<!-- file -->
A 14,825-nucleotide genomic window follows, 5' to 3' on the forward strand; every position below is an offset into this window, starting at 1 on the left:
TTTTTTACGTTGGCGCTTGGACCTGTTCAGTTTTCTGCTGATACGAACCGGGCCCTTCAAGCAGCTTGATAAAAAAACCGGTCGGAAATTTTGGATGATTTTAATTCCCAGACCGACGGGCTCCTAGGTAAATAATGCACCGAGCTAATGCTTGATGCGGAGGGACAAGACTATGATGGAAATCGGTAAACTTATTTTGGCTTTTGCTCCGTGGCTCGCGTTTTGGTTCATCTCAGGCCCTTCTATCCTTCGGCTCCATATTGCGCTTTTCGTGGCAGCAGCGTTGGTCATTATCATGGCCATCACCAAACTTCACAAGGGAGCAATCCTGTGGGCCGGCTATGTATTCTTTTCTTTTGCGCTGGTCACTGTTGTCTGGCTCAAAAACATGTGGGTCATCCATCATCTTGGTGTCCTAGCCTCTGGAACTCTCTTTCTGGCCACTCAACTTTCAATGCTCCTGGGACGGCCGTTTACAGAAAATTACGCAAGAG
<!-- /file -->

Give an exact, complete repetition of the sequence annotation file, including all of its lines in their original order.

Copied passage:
A 14,825-nucleotide genomic window follows, 5' to 3' on the forward strand; every position below is an offset into this window, starting at 1 on the left:
TTTTTTACGTTGGCGCTTGGACCTGTTCAGTTTTCTGCTGATACGAACCGGGCCCTTCAAGCAGCTTGATAAAAAAACCGGTCGGAAATTTTGGATGATTTTAATTCCCAGACCGACGGGCTCCTAGGTAAATAATGCACCGAGCTAATGCTTGATGCGGAGGGACAAGACTATGATGGAAATCGGTAAACTTATTTTGGCTTTTGCTCCGTGGCTCGCGTTTTGGTTCATCTCAGGCCCTTCTATCCTTCGGCTCCATATTGCGCTTTTCGTGGCAGCAGCGTTGGTCATTATCATGGCCATCACCAAACTTCACAAGGGAGCAATCCTGTGGGCCGGCTATGTATTCTTTTCTTTTGCGCTGGTCACTGTTGTCTGGCTCAAAAACATGTGGGTCATCCATCATCTTGGTGTCCTAGCCTCTGGAACTCTCTTTCTGGCCACTCAACTTTCAATGCTCCTGGGACGGCCGTTTACAGAAAATTACGCAAGAG